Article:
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Elena Kagan: Internet Rumors Undermine Supreme Court Candidate Discussion

April 19, 2010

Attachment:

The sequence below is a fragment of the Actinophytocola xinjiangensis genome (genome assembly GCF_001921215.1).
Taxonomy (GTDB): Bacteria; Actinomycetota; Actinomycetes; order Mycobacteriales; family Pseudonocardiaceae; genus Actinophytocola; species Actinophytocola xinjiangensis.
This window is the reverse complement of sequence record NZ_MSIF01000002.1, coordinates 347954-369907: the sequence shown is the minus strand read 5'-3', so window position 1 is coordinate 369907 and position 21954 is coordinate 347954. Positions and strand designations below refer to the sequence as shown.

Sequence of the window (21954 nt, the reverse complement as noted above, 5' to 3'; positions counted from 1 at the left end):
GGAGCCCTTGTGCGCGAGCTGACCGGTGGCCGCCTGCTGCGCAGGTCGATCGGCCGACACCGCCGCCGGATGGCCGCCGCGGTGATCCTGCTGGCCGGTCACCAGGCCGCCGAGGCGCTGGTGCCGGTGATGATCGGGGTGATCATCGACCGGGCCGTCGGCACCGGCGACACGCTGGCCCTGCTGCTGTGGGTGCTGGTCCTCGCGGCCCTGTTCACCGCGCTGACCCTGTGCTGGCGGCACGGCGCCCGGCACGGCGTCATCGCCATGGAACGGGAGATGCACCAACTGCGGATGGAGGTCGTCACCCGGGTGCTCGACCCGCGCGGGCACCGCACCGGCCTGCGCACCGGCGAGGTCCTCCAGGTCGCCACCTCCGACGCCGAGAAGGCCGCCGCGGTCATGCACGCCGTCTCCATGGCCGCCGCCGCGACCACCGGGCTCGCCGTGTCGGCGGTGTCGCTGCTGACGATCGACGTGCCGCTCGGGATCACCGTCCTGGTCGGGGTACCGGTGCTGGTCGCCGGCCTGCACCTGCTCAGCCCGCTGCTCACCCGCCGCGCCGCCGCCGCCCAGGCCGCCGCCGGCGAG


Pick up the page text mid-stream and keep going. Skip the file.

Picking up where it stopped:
Today, Debbie Hines’s WMC Exclusive outlines the experience and background of the half dozen female candidates under consideration to fill the vacant seat soon left by Supreme Court Justice Stevens. The media and public are scrambling for information on the candidates, but online gossip has provided background noise that nearly drowns out serious analyses. A CBS blogger referred to Solicitor General Elena Kagan as potentially "the first openly gay justice" and The Washington Post then picked up the story. According to the Post, the White House was extremely critical of CBS “giving a platform to a blogger” and “applying old stereotypes to single women with successful careers.” Having engaged CBS on their coverage of women’s rights here at the Women’s Media Center, we can understand the criticism of where the “journalistic standards of CBS are in 2010” (and clearly they've become Focus on the Family's new best friend, as FOTF has vowed to oppose any gay nominee). However, just as the media should be focusing on real and measurable credentials, so the White House should be held accountable for dignifying the rumors with a response that focused on anything other than her credentials. Arguing that “Kagan is not a lesbian” is way below an administration that recently oversaw a downgrading of the military's Don't Ask Don't Tell policy. Elena Kagan is a leader in her field. The first woman to hold the position of Solicitor General, Kagan was also the first female dean of Harvard Law School, where she was a vocal opponent military recruiters who target college students, and argued against the inequity of the military’s “Don’t Ask, Don’t Tell” policy. Kagan spoke out at the time, saying "The military policy that we at the law school are overlooking is terribly wrong, terribly wrong in depriving gay men and lesbians of the opportunity to serve their country." As Kagan has argued in the case of the military, sexual orientation should have no bearing in the Supreme Court justice selection process. The Human Rights Campaign has spoken out against the media focus on Kagan's sexuality, calling it a play "straight out the right-wing playbook." "Even though the majority of Americans couldn't care less about a nominee's sexual orientation, the far right will continue to be shameless with their whisper campaigns to drum up their base and raise money off of prejudice," Michael Cole, a spokesperson for the group emailed in a statement to the Huffington Post. Responding to the blogosphere gossip, the White House may be exercising its right to correct what it deems rumors, but “defending the truth” in this situation should come with an acknowledgment that homosexuality is not only private but an ungrounded basis for criticism (see: Colin Powell’s endorsement of then-Presidential candidate Barack Obama amidst rumors about Obama's faith: "So what if he were Muslim?")  The White House should have countered CBS’s blog with support of their candidate, and an equally resounding message of tolerance and fairness for the American LGBT community, pointing out that a candidate’s sexual orientation holds no weight in their measurement of her qualifications as a potential Justice. The media and the White House need to spend less time covering rumors and more time letting it be known that, well, So what if she were gay? Just as we celebrated the first woman and the first Latina to serve on the Supreme Court – and, as Hines points out, we may have a chance to celebrate the first African American woman in candidate Leah Ward Sears – we look forward to the day when an openly gay Justice serves on the highest court in the nation. The Supreme Court requires fair representation: 2 women out of 9 Justices does not represent the 52% majority of women nationwide. The diversity of the United States deserves representative leadership, especially those interpreting and enforcing the words: “liberty and justice for all.”

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